The new QC710 Desktop is Qualcomm’s first attempt at a Windows on ARM using the Snapdragon processor. Snapdragon processors are the same processors used in Android smartphones like Samsung and OnePlus. While these processors are great in those phones, they leave something to be desired on Windows. I would like to say as well that on the Microsoft site it says Snapdragon Developer Kit for Windows. This device says it cannot be returned and that it’s only for developers.
The processor is a Snapdragon 2.4 GHz processor which is not bad but the 4 gigs of ram are not enough on any desktop computer let alone a mobile processor. There is an 8-gig model which I have heard is much better still slow but the extra ram helps from what I have read. The hard drive is very small with only 64 gigs of space so there is not much storage available since Windows takes up a large chunk after the updates. If you need more storage there is a MicroSD slot on the device you can use or maybe a USB hard drive. The device itself is a small footprint maybe the size of a Roku box at most.
The ports are a little scarce on this device you have one USB-C port which you need to power the device. One USB 3 port I used for the keyboard and one USB 2 which I used for the mouse. You then have HDMI for the monitor and a 10/100 ethernet port. You do have Wi-Fi and Bluetooth so if you are in need of ports go with a Bluetooth keyboard and mouse to free up the two USB ports. Let’s not forget about the MicroSD port I mentioned earlier.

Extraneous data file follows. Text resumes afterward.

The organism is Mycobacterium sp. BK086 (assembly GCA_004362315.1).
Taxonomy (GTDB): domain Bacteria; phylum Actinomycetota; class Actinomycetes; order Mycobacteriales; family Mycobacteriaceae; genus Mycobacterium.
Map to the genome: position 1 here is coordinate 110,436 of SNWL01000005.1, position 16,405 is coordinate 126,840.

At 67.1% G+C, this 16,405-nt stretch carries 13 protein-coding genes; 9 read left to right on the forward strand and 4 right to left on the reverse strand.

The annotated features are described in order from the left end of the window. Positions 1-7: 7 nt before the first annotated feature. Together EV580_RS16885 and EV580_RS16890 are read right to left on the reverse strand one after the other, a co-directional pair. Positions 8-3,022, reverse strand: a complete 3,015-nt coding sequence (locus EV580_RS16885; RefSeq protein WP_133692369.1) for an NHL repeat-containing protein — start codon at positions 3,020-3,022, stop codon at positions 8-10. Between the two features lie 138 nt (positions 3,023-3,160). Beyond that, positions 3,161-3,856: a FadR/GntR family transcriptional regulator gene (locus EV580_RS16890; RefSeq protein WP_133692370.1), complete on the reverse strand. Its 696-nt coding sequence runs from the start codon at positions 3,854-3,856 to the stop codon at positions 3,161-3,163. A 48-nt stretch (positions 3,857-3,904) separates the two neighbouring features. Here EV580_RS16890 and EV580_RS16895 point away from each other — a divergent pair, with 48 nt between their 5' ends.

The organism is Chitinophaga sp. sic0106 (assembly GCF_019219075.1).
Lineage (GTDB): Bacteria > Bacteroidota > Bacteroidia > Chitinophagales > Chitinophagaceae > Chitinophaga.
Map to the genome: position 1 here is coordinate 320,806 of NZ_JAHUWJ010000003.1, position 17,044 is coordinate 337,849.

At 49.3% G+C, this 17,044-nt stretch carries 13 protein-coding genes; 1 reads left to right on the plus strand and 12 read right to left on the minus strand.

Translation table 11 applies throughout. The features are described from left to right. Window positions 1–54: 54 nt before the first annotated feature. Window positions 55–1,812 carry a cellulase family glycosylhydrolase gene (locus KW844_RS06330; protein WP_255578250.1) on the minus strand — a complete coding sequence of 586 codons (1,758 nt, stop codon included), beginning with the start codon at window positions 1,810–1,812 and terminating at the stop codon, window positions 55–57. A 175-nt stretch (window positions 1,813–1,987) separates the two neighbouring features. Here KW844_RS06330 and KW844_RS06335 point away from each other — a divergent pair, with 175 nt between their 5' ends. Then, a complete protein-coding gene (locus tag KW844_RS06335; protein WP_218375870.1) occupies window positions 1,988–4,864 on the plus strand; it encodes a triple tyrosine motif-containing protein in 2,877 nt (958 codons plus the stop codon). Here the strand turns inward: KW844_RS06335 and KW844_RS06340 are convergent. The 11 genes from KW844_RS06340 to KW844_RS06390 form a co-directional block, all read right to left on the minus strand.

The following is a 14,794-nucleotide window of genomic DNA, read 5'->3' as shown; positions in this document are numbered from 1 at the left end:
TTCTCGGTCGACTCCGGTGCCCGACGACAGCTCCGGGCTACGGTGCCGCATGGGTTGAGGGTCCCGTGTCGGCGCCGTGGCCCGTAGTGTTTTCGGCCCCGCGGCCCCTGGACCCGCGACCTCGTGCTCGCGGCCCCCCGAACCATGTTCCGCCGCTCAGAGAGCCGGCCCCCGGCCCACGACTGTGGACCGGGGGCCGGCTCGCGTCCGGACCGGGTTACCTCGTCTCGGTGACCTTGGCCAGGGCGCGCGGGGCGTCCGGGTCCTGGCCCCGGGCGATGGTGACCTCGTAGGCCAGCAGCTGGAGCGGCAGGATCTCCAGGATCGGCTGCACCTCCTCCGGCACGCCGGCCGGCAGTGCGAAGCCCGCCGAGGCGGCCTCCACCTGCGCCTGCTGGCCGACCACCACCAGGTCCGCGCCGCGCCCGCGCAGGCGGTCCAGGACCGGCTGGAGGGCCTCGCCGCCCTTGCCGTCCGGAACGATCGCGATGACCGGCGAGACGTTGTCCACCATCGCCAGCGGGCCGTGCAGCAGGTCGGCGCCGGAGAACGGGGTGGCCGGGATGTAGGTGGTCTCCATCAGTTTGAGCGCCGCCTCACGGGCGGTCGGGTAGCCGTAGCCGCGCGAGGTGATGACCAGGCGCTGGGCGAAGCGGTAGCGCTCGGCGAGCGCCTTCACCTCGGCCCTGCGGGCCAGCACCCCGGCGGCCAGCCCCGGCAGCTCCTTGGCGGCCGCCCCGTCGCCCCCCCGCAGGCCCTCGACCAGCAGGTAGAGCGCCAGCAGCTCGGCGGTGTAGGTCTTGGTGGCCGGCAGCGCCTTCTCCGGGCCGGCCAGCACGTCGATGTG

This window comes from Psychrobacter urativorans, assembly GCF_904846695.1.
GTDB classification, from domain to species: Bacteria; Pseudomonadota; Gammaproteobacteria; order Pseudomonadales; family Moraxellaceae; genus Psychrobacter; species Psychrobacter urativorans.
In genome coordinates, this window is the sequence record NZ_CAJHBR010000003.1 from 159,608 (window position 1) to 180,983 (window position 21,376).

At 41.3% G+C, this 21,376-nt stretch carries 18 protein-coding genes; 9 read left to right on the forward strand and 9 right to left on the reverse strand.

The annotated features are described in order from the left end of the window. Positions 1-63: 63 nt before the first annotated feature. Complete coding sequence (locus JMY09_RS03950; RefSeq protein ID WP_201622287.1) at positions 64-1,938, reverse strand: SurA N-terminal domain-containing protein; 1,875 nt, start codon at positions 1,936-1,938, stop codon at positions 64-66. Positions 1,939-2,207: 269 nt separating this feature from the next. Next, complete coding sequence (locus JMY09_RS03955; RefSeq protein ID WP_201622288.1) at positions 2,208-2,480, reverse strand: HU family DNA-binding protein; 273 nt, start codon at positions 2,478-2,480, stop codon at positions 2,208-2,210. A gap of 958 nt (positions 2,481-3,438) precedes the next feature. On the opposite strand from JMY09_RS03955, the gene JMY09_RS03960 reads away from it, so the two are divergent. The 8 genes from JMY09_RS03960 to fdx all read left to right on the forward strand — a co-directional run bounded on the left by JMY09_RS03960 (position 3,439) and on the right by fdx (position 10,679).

The QC710 comes with Windows 10 Home, 64-bit which kind of surprised me I thought for sure I would get Windows 11 or at least Windows 10 Pro on a developers’ device so there is no way to test out joining it to a Windows domain controller. You can upgrade it to Windows 11 on arm or upgrade the device to Windows 10 Pro if you want, I tried this and it worked but it takes hours to do it as the device is very slow again a combo of the processer, 4 gigs of ram and eMMC storage.
I would have liked to see more than one USB-C port on the QC710 since I need to use the one to power the device. I know it’s a cheap piece of hardware but I more port would not have bumped the price that much.
To be honest I could see myself finding a use for this device if I had a user who just needed to browse the web or need just a device for Remote Desktop Services (RDS). I could see this being a viable option as it’s cheaper than a laptop or a thinnet client. I could even see myself using this as a backend for a display just running PowerPoint on a loop or Point of Sale system. I think in the right scenario this cheap piece of hardware would work out very well even in the IoT space hosting a small program or just running a single task. I think this is a great first step for Microsoft in the ARM space I look forward to more ARM devices in the future.